too and hair-coloring booth. Other favorites will return,
such as the duck pond, skeet ball and putt-putt golf.
There will be food available from local restaurants
and prizes donated from local businesses.
The event will begin with costumed students pa-
rading on Gulf Drive to the church, where there will
first be a costume contest.
Prize tickets will be on sale at the upcoming
Bayfest celebration Oct. 15 in Anna Maria.The class
which sells the most tickets will be rewarded. In addi-
tion, the class to donate the most baked goods for the
bake sale will win a pizza partyfrom Papa John's res-
For more information about school events, call
AME welcomes new teachers
Anna Maria Elementary School welcomes
Heather Bosch and Phyllis Omilak to its staff this
Heather Bosch is the new first-grade teacher.
She is transferring to AME from Orange-Ridge
Bullock Elementary School.
Omilak has been a teacher for 28 years and
comes to AME from McNeal Elementary School.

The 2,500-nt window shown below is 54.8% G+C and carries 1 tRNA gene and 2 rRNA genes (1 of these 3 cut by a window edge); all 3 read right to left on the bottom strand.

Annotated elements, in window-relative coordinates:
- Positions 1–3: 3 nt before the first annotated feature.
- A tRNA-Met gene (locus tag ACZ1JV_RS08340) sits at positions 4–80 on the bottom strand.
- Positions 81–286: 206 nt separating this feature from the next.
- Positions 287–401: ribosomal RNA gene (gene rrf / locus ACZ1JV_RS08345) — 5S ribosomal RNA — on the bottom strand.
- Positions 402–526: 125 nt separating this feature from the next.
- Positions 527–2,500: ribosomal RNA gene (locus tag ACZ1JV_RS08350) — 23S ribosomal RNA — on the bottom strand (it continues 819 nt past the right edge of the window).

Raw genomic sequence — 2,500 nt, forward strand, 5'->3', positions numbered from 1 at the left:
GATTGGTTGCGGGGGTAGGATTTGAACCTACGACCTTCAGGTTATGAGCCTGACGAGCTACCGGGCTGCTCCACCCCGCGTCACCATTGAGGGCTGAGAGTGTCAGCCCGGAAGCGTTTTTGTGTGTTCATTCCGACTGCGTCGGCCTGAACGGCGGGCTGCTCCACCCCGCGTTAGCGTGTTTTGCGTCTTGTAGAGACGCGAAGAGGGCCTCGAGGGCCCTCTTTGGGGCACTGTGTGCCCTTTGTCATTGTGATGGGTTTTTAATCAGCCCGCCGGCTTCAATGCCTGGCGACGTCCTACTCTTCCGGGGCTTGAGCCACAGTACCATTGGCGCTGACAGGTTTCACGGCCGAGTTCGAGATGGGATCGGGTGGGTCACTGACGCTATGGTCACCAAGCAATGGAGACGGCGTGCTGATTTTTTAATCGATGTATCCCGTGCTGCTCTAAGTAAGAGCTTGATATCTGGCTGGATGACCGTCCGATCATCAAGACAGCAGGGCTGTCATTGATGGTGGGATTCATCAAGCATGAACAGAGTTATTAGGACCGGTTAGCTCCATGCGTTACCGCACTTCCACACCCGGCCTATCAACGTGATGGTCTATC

She is the new second-grade teacher.
The teachers were hired due to increased en-
Janie Ensworth, who began the year teaching
first-grade, is now teaching the fourth-grade class.
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AME construction forum
to address parking, traffic
By Diana Bogan
The public is encouraged to attend a community
forum at 6:30 p.m. Tuesday, Oct. 4, in the Anna Maria
Elementary School auditorium to learn about upcom-
ing parking and traffic-flow issues during the final con-
struction phases of the new school.
AME Principal Kathy Hayes said the construction
team will provide information on how parking and traf-
fic patterns will be accommodated during the comple-
tion of the new school. She said the community will,
at various stages of construction, lose access to its park-
ing lot and the bus loop. The construction team has
been working on plans to accommodate the school's
needs and will have drawings and solutions to present
at the meeting.
Hayes said the team'will also update the commu-
nity on the landscaping plan. Arborist David Jones
is still working on that plan and Hayes noted that